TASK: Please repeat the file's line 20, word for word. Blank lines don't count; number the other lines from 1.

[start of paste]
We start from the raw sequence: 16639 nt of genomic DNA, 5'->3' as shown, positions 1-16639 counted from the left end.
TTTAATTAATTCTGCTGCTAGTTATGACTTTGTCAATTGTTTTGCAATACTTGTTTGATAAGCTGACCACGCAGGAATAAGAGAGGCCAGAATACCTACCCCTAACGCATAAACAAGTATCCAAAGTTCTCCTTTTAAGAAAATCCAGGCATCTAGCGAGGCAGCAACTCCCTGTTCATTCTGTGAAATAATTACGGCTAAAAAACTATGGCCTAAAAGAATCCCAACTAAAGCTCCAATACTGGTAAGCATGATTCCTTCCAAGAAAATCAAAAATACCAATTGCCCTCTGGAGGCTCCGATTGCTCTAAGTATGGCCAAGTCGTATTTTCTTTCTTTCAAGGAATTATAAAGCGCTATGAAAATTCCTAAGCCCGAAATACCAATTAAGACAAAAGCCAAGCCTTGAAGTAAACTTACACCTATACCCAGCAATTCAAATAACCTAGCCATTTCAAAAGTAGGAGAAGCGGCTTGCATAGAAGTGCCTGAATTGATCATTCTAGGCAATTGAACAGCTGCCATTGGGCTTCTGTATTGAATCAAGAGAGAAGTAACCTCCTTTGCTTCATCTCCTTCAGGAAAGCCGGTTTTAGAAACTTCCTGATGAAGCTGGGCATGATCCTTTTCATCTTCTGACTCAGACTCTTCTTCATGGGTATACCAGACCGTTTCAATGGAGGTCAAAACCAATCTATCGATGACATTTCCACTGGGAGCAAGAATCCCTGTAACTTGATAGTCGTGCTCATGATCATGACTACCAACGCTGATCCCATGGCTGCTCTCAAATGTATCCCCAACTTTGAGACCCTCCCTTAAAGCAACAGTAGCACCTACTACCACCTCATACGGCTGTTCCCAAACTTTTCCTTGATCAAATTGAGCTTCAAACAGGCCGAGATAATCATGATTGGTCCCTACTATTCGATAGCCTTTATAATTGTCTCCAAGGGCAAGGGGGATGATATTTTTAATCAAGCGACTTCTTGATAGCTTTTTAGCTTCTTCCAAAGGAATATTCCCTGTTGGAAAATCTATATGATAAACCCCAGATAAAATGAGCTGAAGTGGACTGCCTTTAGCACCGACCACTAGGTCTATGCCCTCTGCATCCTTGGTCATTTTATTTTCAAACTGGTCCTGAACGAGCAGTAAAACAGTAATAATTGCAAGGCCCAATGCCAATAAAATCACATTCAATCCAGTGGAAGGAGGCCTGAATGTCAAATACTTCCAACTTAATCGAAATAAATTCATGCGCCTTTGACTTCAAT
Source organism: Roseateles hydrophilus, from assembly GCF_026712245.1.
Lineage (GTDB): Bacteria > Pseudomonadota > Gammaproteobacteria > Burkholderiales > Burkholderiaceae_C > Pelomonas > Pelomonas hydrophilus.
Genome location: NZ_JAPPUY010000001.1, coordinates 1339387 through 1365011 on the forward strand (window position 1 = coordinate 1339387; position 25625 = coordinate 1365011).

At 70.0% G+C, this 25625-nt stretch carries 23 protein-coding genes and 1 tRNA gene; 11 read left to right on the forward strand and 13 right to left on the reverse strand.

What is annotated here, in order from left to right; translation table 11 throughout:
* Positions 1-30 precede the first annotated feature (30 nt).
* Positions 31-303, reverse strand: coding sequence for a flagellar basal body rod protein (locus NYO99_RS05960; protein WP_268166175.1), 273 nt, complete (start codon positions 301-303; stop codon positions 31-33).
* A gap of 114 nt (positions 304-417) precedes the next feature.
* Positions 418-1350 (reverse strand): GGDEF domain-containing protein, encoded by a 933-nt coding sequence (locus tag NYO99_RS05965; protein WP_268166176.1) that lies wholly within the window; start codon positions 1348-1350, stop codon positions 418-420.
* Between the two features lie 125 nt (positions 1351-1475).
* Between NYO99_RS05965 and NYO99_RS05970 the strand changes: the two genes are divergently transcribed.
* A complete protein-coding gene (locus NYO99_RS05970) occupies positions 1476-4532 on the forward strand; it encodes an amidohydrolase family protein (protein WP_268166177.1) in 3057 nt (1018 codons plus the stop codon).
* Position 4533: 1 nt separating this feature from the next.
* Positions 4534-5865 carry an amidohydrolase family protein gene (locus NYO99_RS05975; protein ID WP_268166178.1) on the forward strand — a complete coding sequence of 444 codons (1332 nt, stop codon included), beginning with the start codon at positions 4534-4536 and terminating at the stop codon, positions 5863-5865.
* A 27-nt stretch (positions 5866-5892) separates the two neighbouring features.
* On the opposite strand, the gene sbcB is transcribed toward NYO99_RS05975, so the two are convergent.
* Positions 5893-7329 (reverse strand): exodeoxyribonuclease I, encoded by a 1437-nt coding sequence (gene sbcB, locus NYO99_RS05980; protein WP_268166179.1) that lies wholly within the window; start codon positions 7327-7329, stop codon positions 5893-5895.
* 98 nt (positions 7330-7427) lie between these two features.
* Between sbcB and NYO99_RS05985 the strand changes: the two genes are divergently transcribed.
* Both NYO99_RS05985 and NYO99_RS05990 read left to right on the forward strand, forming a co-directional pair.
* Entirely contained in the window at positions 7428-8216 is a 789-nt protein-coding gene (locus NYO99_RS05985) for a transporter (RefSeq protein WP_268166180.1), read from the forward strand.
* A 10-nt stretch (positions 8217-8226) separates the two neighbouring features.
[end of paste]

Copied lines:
* 98 nt (positions 7330-7427) lie between these two features.